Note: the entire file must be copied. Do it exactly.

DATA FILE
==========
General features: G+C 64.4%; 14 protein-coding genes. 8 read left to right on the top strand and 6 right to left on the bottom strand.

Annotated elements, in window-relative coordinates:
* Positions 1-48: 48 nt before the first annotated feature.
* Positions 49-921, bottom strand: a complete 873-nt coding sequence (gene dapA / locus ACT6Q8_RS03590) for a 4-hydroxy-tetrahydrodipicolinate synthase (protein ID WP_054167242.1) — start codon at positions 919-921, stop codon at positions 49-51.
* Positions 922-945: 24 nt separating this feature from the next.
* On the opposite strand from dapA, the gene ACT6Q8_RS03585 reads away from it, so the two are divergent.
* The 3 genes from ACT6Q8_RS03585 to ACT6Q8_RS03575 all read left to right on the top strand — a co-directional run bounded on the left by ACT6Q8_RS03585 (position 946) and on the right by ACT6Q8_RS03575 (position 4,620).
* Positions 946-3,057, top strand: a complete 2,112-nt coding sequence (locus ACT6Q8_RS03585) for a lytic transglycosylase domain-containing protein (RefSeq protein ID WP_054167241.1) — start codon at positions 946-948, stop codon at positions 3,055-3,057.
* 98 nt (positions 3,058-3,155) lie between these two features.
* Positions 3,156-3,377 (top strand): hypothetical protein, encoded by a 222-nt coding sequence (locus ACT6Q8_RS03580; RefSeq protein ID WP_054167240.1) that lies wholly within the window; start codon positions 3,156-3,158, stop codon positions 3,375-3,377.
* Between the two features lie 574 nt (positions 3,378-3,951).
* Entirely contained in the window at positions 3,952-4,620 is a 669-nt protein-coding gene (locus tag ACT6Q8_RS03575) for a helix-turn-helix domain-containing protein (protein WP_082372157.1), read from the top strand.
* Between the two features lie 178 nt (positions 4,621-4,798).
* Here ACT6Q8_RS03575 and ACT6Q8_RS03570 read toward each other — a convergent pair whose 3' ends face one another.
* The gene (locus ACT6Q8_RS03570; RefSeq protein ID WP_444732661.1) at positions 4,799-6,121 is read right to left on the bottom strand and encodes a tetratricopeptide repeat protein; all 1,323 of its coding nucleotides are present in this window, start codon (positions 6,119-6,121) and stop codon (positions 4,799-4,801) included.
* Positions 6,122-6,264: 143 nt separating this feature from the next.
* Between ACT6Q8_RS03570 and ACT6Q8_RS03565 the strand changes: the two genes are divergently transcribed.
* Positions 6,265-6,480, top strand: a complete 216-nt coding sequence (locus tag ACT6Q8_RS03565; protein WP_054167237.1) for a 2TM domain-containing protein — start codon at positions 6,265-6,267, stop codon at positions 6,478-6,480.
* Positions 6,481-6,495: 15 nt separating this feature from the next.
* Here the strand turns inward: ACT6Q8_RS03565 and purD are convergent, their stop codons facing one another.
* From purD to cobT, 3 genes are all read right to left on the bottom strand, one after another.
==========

General features: G+C 64.4%; 14 protein-coding genes. 8 read left to right on the top strand and 6 right to left on the bottom strand.

Annotated elements, in window-relative coordinates:
* Positions 1-48: 48 nt before the first annotated feature.
* Positions 49-921, bottom strand: a complete 873-nt coding sequence (gene dapA / locus ACT6Q8_RS03590) for a 4-hydroxy-tetrahydrodipicolinate synthase (protein ID WP_054167242.1) — start codon at positions 919-921, stop codon at positions 49-51.
* Positions 922-945: 24 nt separating this feature from the next.
* On the opposite strand from dapA, the gene ACT6Q8_RS03585 reads away from it, so the two are divergent.
* The 3 genes from ACT6Q8_RS03585 to ACT6Q8_RS03575 all read left to right on the top strand — a co-directional run bounded on the left by ACT6Q8_RS03585 (position 946) and on the right by ACT6Q8_RS03575 (position 4,620).
* Positions 946-3,057, top strand: a complete 2,112-nt coding sequence (locus ACT6Q8_RS03585) for a lytic transglycosylase domain-containing protein (RefSeq protein ID WP_054167241.1) — start codon at positions 946-948, stop codon at positions 3,055-3,057.
* 98 nt (positions 3,058-3,155) lie between these two features.
* Positions 3,156-3,377 (top strand): hypothetical protein, encoded by a 222-nt coding sequence (locus ACT6Q8_RS03580; RefSeq protein ID WP_054167240.1) that lies wholly within the window; start codon positions 3,156-3,158, stop codon positions 3,375-3,377.
* Between the two features lie 574 nt (positions 3,378-3,951).
* Entirely contained in the window at positions 3,952-4,620 is a 669-nt protein-coding gene (locus tag ACT6Q8_RS03575) for a helix-turn-helix domain-containing protein (protein WP_082372157.1), read from the top strand.
* Between the two features lie 178 nt (positions 4,621-4,798).
* Here ACT6Q8_RS03575 and ACT6Q8_RS03570 read toward each other — a convergent pair whose 3' ends face one another.
* The gene (locus ACT6Q8_RS03570; RefSeq protein ID WP_444732661.1) at positions 4,799-6,121 is read right to left on the bottom strand and encodes a tetratricopeptide repeat protein; all 1,323 of its coding nucleotides are present in this window, start codon (positions 6,119-6,121) and stop codon (positions 4,799-4,801) included.
* Positions 6,122-6,264: 143 nt separating this feature from the next.
* Between ACT6Q8_RS03570 and ACT6Q8_RS03565 the strand changes: the two genes are divergently transcribed.
* Positions 6,265-6,480, top strand: a complete 216-nt coding sequence (locus tag ACT6Q8_RS03565; protein WP_054167237.1) for a 2TM domain-containing protein — start codon at positions 6,265-6,267, stop codon at positions 6,478-6,480.
* Positions 6,481-6,495: 15 nt separating this feature from the next.
* Here the strand turns inward: ACT6Q8_RS03565 and purD are convergent, their stop codons facing one another.
* From purD to cobT, 3 genes are all read right to left on the bottom strand, one after another.